Tiradito differs from ceviche because it's sliced instead of cubed, and is tossed in a sauce just prior to serving. For example, it can be dressed in ponzu or balsamic vinegar, and adorned with sliced peppers, avocado, or other produce. It can also be made with pretty much any raw fish, such as tuna, fluke, or striped bass. "And you can play a lot more with flavors," Di Prisco notes. There's plenty of room for creativity with tiradito.

How to make tiradito

Tiradito requires a bit more time to make than some other raw fish dishes, because firming up the fish in the freezer is a crucial first step. When buying fish to make tiradito at home, stick to sushi-grade options, like tuna.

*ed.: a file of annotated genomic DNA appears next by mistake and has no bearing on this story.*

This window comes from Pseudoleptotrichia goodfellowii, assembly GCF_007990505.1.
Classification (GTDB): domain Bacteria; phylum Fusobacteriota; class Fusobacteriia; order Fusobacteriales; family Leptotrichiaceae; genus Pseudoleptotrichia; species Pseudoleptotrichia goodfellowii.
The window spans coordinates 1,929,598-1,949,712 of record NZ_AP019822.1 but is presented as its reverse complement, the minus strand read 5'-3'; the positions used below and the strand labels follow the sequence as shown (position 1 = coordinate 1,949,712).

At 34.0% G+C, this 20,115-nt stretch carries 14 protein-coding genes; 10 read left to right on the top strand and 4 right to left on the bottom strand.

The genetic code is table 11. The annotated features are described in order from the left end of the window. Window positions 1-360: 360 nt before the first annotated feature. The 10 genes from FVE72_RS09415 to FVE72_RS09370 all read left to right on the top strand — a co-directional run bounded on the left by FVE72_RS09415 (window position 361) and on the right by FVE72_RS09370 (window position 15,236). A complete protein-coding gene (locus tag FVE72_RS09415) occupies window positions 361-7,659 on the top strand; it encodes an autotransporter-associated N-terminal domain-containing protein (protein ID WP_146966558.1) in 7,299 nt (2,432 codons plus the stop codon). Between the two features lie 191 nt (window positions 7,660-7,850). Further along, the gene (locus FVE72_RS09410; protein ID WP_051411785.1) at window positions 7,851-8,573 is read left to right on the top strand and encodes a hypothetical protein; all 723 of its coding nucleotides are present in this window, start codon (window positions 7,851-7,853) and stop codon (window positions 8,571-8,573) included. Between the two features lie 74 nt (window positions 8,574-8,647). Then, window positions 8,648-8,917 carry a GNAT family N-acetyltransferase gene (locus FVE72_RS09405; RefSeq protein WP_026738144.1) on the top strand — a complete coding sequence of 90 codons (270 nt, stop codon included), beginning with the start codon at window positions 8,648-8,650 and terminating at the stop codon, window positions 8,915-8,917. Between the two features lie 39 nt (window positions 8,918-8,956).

1. Place a well-wrapped piece of tuna in the freezer for 20-30 minutes. This will help it firm up and allow you slice it thinly with a sharp knife.
  2. Slice the tuna and arrange it on a plate in a single layer.
  3. Thinly slice avocado and layer underneath the fish.
  4. Garnish with sesame seeds and drizzle with ponzu. Feel free to get creative and mix and match various flavors and textures.

What Is Crudo?

Crudo, which translates to "raw" from Italian, can be applied to meat or fish. Crudo made with raw fish is Italian-style tiradito that's designed to soak up some traditional Italian flavors. The fish is typically sliced thinly, though it may be a little thicker than tiradito, and cut at a 45-degree angle. Crudo can be made from fluke, bass, snapper, or scallops, and is dressed in non-acidic marinades such as good quality olive oil. Crudo is typically eaten with a fork straight off the plate.

How to make crudo